By Simon Bowden. This article was first published on The Guardian.

Greece’s prime minister, Alexis Tsipras, and Germany’s chancellor, Angela Merkel, meet at the European Union headquarters in Brussels on 7 July, ahead of an emergency EU summit after Greeks voted no to further austerity in a referendum. Photograph: Philippe Wojazer/AFP/Getty Images

The never-ending austerity that Europe is force-feeding the Greek people is simply not working. Now Greece has loudly said no more (Greece given 24-hour deadline, 7 July). As most of the world knew it would, the financial demands made by Europe have crushed the Greek economy, led to mass unemployment and a collapse of the banking system, and made the external debt crisis far worse, with the debt problem escalating to an unpayable 175% of GDP. The economy now lies broken, with tax receipts nosediving, output and employment depressed, and businesses starved of capital.

The humanitarian impact has been colossal: 40% of children now live in poverty, infant mortality is sky-rocketing and youth unemployment is close to 50%. Corruption, tax evasion and bad accounting by previous Greek governments helped create the debt problem. The Greeks have complied with much of Angela Merkel’s call for austerity – cut salaries, cut government spending, slashed pensions, privatised and deregulated, and raised taxes. But in recent years the series of so-called adjustment programmes inflicted on Greece and others has served only to make a great depression the like of which has been unseen in Europe since 1929-33. The medicine prescribed by the German finance ministry and Brussels has bled the patient, not cured the disease.

We urge Chancellor Merkel and the troika to consider a course correction to avoid further disaster and enable Greece to remain in the eurozone. The Greek government is being asked to put a gun to its head and pull the trigger. Sadly, the bullet will not only kill off Greece’s future in Europe. The collateral damage will kill the eurozone as a beacon of hope, democracy and prosperity, and could lead to far-reaching economic consequences across the world.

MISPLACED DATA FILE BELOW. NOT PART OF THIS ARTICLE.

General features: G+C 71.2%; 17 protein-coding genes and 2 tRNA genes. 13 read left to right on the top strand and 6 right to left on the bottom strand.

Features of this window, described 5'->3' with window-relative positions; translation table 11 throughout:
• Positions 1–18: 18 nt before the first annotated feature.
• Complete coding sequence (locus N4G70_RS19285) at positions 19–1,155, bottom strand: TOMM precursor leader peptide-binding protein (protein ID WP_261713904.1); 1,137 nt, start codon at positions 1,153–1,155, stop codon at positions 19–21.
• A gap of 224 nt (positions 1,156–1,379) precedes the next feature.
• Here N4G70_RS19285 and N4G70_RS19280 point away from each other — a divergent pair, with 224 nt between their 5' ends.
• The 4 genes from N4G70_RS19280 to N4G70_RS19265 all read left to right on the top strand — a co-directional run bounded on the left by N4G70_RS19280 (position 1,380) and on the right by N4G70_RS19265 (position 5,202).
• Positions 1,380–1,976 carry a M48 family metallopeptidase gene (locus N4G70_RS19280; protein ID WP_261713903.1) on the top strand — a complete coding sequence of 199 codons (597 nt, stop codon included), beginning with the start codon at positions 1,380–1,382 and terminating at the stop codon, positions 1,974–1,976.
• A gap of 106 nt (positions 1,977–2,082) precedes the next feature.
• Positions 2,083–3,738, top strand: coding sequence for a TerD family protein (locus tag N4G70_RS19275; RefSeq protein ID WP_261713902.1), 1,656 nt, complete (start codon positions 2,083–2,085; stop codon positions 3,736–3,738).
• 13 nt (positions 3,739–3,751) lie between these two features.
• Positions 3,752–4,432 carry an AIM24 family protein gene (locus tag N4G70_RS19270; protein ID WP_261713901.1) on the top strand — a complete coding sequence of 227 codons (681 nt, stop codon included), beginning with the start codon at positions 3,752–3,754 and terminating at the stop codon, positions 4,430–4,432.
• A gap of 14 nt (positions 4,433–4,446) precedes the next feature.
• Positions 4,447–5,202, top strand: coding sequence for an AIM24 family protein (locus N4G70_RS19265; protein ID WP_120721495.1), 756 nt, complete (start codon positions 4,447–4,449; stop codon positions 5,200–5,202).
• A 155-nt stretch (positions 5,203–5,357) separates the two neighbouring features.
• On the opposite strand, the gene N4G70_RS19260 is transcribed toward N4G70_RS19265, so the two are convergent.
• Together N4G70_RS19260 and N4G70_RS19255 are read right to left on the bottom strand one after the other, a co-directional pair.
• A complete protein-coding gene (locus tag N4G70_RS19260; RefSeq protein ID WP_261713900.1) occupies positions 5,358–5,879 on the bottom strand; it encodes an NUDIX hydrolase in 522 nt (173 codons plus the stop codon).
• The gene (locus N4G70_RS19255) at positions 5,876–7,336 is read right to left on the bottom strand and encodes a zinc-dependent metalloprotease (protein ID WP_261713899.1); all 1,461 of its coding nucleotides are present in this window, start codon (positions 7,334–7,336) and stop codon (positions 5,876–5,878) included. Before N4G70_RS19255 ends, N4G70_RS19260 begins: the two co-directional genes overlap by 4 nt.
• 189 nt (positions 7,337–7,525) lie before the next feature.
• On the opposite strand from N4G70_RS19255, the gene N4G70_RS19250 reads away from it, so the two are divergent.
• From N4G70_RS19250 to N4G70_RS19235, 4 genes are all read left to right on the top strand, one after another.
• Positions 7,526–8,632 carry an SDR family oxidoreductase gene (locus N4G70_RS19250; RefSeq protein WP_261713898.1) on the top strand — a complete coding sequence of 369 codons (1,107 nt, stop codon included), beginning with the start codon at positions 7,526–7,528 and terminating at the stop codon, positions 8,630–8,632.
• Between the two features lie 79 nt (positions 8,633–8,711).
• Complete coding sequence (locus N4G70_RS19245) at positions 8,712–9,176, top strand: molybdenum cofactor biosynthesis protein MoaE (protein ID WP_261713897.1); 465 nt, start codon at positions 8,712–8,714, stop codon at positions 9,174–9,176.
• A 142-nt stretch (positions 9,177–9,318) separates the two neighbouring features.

In the 1950s Europe was founded on the forgiveness of past debts, notably Germany’s, which generated a massive contribution to postwar economic growth and peace. Today we need to restructure and reduce Greek debt, give the economy breathing room to recover, and allow Greece to pay off a reduced burden of debt over a long period of time. Now is the time for a humane rethink of the punitive and failed programme of austerity of recent years and to agree to a major reduction of Greece’s debts in conjunction with much-needed reforms in Greece. To Chancellor Merkel our message is clear: we urge you to take this vital action of leadership for Greece and Germany, and also for the world. History will remember you for your actions this week. We expect and count on you to provide the bold and generous steps towards Greece that will serve Europe for generations to come.
Heiner Flassbeck Former state secretary, German federal ministry of finance, Professor Thomas Piketty Professor of economics, Paris School of Economics, Professor Jeffrey Sachs Professor of sustainable development, professor of health policy and management, and director of the Earth Institute at Columbia University, Professor Dani Rodrik Ford Foundation professor of international political economy, Harvard Kennedy School, Professor Simon Wren-Lewis Professor of economic policy, Blavatnik School of Government, University of Oxford

• Greece’s referendum on Sunday was a first for reasons hardly mentioned. On no other occasion has a country’s population been asked to approve or disapprove the conditions laid down by creditors for a country. The nearly 300 adjustment/austerity programmes required of countries in Africa and Latin America in the 1980s and 1990s were never put to a vote.